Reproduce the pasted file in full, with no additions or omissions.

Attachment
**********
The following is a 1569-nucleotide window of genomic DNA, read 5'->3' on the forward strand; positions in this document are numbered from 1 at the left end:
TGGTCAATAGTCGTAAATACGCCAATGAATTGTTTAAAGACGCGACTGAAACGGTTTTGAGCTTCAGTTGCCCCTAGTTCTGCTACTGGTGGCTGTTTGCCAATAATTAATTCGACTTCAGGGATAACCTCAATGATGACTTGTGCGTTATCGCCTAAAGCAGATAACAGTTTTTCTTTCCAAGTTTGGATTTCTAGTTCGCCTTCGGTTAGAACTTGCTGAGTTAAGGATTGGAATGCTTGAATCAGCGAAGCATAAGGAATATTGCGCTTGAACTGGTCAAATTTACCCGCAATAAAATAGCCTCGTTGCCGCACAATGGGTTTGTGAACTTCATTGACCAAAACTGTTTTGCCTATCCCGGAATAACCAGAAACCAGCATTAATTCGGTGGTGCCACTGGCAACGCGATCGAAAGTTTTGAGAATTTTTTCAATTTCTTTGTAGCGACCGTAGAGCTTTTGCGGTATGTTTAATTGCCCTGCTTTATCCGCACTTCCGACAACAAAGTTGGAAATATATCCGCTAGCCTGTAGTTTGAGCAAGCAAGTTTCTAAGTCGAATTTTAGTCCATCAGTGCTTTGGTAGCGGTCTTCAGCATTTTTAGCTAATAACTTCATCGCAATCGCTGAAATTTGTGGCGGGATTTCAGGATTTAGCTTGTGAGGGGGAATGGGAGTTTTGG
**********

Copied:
The following is a 1569-nucleotide window of genomic DNA, read 5'->3' on the forward strand; positions in this document are numbered from 1 at the left end:
TGGTCAATAGTCGTAAATACGCCAATGAATTGTTTAAAGACGCGACTGAAACGGTTTTGAGCTTCAGTTGCCCCTAGTTCTGCTACTGGTGGCTGTTTGCCAATAATTAATTCGACTTCAGGGATAACCTCAATGATGACTTGTGCGTTATCGCCTAAAGCAGATAACAGTTTTTCTTTCCAAGTTTGGATTTCTAGTTCGCCTTCGGTTAGAACTTGCTGAGTTAAGGATTGGAATGCTTGAATCAGCGAAGCATAAGGAATATTGCGCTTGAACTGGTCAAATTTACCCGCAATAAAATAGCCTCGTTGCCGCACAATGGGTTTGTGAACTTCATTGACCAAAACTGTTTTGCCTATCCCGGAATAACCAGAAACCAGCATTAATTCGGTGGTGCCACTGGCAACGCGATCGAAAGTTTTGAGAATTTTTTCAATTTCTTTGTAGCGACCGTAGAGCTTTTGCGGTATGTTTAATTGCCCTGCTTTATCCGCACTTCCGACAACAAAGTTGGAAATATATCCGCTAGCCTGTAGTTTGAGCAAGCAAGTTTCTAAGTCGAATTTTAGTCCATCAGTGCTTTGGTAGCGGTCTTCAGCATTTTTAGCTAATAACTTCATCGCAATCGCTGAAATTTGTGGCGGGATTTCAGGATTTAGCTTGTGAGGGGGAATGGGAGTTTTGG